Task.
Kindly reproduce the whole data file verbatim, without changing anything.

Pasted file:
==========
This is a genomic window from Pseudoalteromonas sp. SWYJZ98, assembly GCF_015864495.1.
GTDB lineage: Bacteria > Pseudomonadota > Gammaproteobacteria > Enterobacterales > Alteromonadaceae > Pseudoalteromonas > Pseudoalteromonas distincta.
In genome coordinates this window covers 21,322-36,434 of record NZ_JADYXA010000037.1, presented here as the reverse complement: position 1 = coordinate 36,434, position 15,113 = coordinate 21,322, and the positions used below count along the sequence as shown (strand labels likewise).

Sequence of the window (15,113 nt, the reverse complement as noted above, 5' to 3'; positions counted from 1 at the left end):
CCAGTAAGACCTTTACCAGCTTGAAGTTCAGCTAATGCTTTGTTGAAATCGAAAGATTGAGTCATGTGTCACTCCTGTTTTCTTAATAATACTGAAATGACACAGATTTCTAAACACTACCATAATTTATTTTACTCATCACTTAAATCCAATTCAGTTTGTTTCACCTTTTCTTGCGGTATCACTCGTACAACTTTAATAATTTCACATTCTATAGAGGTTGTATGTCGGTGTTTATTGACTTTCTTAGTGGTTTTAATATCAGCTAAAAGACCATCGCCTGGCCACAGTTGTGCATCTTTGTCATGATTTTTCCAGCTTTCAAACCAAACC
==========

This is a genomic window from Pseudoalteromonas sp. SWYJZ98, assembly GCF_015864495.1.
GTDB lineage: Bacteria > Pseudomonadota > Gammaproteobacteria > Enterobacterales > Alteromonadaceae > Pseudoalteromonas > Pseudoalteromonas distincta.
In genome coordinates this window covers 21,322-36,434 of record NZ_JADYXA010000037.1, presented here as the reverse complement: position 1 = coordinate 36,434, position 15,113 = coordinate 21,322, and the positions used below count along the sequence as shown (strand labels likewise).

Sequence of the window (15,113 nt, the reverse complement as noted above, 5' to 3'; positions counted from 1 at the left end):
CCAGTAAGACCTTTACCAGCTTGAAGTTCAGCTAATGCTTTGTTGAAATCGAAAGATTGAGTCATGTGTCACTCCTGTTTTCTTAATAATACTGAAATGACACAGATTTCTAAACACTACCATAATTTATTTTACTCATCACTTAAATCCAATTCAGTTTGTTTCACCTTTTCTTGCGGTATCACTCGTACAACTTTAATAATTTCACATTCTATAGAGGTTGTATGTCGGTGTTTATTGACTTTCTTAGTGGTTTTAATATCAGCTAAAAGACCATCGCCTGGCCACAGTTGTGCATCTTTGTCATGATTTTTCCAGCTTTCAAACCAAACC